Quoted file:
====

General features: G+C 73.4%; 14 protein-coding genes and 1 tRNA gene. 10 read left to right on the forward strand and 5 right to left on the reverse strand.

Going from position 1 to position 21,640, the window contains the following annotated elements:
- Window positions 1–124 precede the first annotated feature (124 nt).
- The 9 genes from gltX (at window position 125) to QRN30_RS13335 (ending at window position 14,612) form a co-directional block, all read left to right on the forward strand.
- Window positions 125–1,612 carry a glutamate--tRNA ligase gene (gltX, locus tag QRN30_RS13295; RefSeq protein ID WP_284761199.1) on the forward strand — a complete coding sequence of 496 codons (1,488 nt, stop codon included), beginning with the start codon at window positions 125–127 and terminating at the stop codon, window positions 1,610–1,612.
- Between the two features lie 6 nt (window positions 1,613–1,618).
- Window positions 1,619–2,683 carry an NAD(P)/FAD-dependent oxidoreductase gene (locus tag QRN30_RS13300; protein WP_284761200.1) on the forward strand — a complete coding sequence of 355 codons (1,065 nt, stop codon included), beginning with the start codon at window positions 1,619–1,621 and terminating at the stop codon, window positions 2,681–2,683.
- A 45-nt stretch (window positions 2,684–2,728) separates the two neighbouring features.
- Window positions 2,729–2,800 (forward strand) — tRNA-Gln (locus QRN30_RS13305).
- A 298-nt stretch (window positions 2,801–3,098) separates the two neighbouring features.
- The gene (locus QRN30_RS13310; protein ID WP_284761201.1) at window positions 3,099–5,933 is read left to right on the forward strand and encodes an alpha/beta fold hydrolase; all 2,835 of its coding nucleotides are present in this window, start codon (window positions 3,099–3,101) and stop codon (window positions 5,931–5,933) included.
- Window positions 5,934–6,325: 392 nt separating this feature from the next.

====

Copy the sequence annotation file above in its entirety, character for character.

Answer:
General features: G+C 73.4%; 14 protein-coding genes and 1 tRNA gene. 10 read left to right on the forward strand and 5 right to left on the reverse strand.

Going from position 1 to position 21,640, the window contains the following annotated elements:
- Window positions 1–124 precede the first annotated feature (124 nt).
- The 9 genes from gltX (at window position 125) to QRN30_RS13335 (ending at window position 14,612) form a co-directional block, all read left to right on the forward strand.
- Window positions 125–1,612 carry a glutamate--tRNA ligase gene (gltX, locus tag QRN30_RS13295; RefSeq protein ID WP_284761199.1) on the forward strand — a complete coding sequence of 496 codons (1,488 nt, stop codon included), beginning with the start codon at window positions 125–127 and terminating at the stop codon, window positions 1,610–1,612.
- Between the two features lie 6 nt (window positions 1,613–1,618).
- Window positions 1,619–2,683 carry an NAD(P)/FAD-dependent oxidoreductase gene (locus tag QRN30_RS13300; protein WP_284761200.1) on the forward strand — a complete coding sequence of 355 codons (1,065 nt, stop codon included), beginning with the start codon at window positions 1,619–1,621 and terminating at the stop codon, window positions 2,681–2,683.
- A 45-nt stretch (window positions 2,684–2,728) separates the two neighbouring features.
- Window positions 2,729–2,800 (forward strand) — tRNA-Gln (locus QRN30_RS13305).
- A 298-nt stretch (window positions 2,801–3,098) separates the two neighbouring features.
- The gene (locus QRN30_RS13310; protein ID WP_284761201.1) at window positions 3,099–5,933 is read left to right on the forward strand and encodes an alpha/beta fold hydrolase; all 2,835 of its coding nucleotides are present in this window, start codon (window positions 3,099–3,101) and stop codon (window positions 5,931–5,933) included.
- Window positions 5,934–6,325: 392 nt separating this feature from the next.